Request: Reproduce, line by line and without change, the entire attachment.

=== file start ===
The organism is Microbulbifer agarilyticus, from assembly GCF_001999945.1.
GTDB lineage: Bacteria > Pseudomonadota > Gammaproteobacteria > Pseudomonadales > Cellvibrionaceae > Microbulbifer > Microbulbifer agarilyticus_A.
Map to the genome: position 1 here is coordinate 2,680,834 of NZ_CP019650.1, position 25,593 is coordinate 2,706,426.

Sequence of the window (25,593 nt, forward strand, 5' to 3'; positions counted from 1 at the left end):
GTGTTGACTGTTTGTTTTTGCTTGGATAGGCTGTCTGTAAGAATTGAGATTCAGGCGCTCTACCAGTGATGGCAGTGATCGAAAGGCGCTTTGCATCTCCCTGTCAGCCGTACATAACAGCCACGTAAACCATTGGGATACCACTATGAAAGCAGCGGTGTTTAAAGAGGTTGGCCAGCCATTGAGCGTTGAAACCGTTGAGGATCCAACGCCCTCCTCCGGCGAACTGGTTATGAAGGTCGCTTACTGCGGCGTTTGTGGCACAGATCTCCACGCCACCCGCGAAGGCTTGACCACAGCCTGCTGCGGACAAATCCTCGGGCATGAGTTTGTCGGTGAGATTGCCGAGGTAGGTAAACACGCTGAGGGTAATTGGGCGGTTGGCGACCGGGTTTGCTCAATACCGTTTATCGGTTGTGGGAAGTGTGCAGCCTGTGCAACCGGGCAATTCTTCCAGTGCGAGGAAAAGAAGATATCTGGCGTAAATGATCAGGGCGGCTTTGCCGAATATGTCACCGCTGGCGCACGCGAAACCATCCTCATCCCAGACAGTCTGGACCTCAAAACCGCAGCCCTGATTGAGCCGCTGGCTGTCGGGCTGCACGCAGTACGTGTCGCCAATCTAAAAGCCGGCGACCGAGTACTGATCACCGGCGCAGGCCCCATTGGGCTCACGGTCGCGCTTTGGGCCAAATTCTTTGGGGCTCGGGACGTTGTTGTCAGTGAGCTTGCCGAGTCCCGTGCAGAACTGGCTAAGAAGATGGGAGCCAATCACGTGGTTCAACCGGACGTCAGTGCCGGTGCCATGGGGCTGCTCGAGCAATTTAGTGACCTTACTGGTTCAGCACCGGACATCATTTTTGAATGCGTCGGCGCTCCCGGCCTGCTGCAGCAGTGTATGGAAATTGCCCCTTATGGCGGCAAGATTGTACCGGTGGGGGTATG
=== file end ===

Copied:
The organism is Microbulbifer agarilyticus, from assembly GCF_001999945.1.
GTDB lineage: Bacteria > Pseudomonadota > Gammaproteobacteria > Pseudomonadales > Cellvibrionaceae > Microbulbifer > Microbulbifer agarilyticus_A.
Map to the genome: position 1 here is coordinate 2,680,834 of NZ_CP019650.1, position 25,593 is coordinate 2,706,426.

Sequence of the window (25,593 nt, forward strand, 5' to 3'; positions counted from 1 at the left end):
GTGTTGACTGTTTGTTTTTGCTTGGATAGGCTGTCTGTAAGAATTGAGATTCAGGCGCTCTACCAGTGATGGCAGTGATCGAAAGGCGCTTTGCATCTCCCTGTCAGCCGTACATAACAGCCACGTAAACCATTGGGATACCACTATGAAAGCAGCGGTGTTTAAAGAGGTTGGCCAGCCATTGAGCGTTGAAACCGTTGAGGATCCAACGCCCTCCTCCGGCGAACTGGTTATGAAGGTCGCTTACTGCGGCGTTTGTGGCACAGATCTCCACGCCACCCGCGAAGGCTTGACCACAGCCTGCTGCGGACAAATCCTCGGGCATGAGTTTGTCGGTGAGATTGCCGAGGTAGGTAAACACGCTGAGGGTAATTGGGCGGTTGGCGACCGGGTTTGCTCAATACCGTTTATCGGTTGTGGGAAGTGTGCAGCCTGTGCAACCGGGCAATTCTTCCAGTGCGAGGAAAAGAAGATATCTGGCGTAAATGATCAGGGCGGCTTTGCCGAATATGTCACCGCTGGCGCACGCGAAACCATCCTCATCCCAGACAGTCTGGACCTCAAAACCGCAGCCCTGATTGAGCCGCTGGCTGTCGGGCTGCACGCAGTACGTGTCGCCAATCTAAAAGCCGGCGACCGAGTACTGATCACCGGCGCAGGCCCCATTGGGCTCACGGTCGCGCTTTGGGCCAAATTCTTTGGGGCTCGGGACGTTGTTGTCAGTGAGCTTGCCGAGTCCCGTGCAGAACTGGCTAAGAAGATGGGAGCCAATCACGTGGTTCAACCGGACGTCAGTGCCGGTGCCATGGGGCTGCTCGAGCAATTTAGTGACCTTACTGGTTCAGCACCGGACATCATTTTTGAATGCGTCGGCGCTCCCGGCCTGCTGCAGCAGTGTATGGAAATTGCCCCTTATGGCGGCAAGATTGTACCGGTGGGGGTATG